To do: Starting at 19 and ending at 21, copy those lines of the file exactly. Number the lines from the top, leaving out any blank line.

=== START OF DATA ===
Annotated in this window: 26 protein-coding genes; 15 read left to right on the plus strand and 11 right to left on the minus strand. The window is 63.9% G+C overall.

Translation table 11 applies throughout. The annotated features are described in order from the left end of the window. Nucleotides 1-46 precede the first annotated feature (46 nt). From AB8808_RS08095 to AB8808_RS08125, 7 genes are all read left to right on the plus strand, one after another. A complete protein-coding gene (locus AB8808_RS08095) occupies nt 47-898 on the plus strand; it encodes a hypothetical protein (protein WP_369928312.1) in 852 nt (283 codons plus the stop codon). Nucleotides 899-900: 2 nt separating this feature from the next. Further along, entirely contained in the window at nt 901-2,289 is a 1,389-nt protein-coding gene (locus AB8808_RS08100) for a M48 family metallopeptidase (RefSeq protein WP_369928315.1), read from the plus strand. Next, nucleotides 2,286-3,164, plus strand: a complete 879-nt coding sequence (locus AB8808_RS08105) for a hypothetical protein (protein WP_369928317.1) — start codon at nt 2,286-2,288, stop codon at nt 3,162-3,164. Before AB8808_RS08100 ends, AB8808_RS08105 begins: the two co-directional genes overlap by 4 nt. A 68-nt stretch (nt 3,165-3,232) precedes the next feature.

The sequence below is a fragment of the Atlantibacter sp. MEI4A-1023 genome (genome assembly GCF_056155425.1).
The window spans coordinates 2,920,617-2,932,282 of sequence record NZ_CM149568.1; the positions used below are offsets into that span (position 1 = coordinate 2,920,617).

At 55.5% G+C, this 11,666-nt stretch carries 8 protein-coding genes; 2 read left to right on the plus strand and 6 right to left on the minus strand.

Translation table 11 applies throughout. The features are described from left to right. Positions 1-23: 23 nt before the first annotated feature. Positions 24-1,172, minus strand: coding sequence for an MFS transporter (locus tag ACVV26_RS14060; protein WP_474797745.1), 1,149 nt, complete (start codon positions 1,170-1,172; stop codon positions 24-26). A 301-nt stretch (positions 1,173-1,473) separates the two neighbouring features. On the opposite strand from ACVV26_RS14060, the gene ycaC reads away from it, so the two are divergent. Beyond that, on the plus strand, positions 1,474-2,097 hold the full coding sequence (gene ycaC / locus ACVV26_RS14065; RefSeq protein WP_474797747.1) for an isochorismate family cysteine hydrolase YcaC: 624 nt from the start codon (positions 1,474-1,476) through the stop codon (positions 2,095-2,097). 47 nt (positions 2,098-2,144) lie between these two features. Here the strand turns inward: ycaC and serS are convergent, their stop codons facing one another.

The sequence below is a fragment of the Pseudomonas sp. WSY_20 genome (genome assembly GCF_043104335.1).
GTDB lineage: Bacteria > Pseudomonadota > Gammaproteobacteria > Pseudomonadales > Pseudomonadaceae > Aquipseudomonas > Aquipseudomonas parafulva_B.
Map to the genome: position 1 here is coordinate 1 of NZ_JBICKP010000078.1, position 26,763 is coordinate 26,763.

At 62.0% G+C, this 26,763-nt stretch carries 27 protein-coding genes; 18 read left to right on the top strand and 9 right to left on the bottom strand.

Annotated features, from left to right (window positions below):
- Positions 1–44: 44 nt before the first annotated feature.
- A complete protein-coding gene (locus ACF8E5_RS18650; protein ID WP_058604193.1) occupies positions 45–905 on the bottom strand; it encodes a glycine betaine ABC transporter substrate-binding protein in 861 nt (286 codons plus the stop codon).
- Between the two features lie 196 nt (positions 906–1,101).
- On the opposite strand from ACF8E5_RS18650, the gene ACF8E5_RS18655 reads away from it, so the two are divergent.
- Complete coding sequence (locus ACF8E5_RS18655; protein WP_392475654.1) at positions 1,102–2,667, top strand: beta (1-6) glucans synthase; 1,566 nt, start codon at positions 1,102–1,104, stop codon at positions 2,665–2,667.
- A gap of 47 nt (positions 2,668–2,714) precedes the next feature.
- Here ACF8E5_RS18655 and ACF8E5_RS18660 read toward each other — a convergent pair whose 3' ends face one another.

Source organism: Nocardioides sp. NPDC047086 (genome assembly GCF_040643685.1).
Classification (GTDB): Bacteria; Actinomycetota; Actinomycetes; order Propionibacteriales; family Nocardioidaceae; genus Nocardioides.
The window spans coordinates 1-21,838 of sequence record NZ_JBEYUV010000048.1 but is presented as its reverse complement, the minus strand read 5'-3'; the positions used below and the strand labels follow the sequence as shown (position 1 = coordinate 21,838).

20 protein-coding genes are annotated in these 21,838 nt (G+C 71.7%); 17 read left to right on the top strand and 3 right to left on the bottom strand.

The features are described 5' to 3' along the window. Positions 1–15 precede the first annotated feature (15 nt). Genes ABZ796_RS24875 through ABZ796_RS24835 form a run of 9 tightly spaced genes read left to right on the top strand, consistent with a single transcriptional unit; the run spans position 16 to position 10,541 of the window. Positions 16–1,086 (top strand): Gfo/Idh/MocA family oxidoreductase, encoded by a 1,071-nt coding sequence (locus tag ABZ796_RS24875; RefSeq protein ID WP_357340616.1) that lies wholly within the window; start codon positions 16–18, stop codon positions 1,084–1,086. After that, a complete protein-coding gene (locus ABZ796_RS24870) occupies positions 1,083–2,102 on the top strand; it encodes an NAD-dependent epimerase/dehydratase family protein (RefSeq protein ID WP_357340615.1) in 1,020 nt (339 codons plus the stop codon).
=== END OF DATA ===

Source organism: Nocardioides sp. NPDC047086 (genome assembly GCF_040643685.1).
Classification (GTDB): Bacteria; Actinomycetota; Actinomycetes; order Propionibacteriales; family Nocardioidaceae; genus Nocardioides.
The window spans coordinates 1-21,838 of sequence record NZ_JBEYUV010000048.1 but is presented as its reverse complement, the minus strand read 5'-3'; the positions used below and the strand labels follow the sequence as shown (position 1 = coordinate 21,838).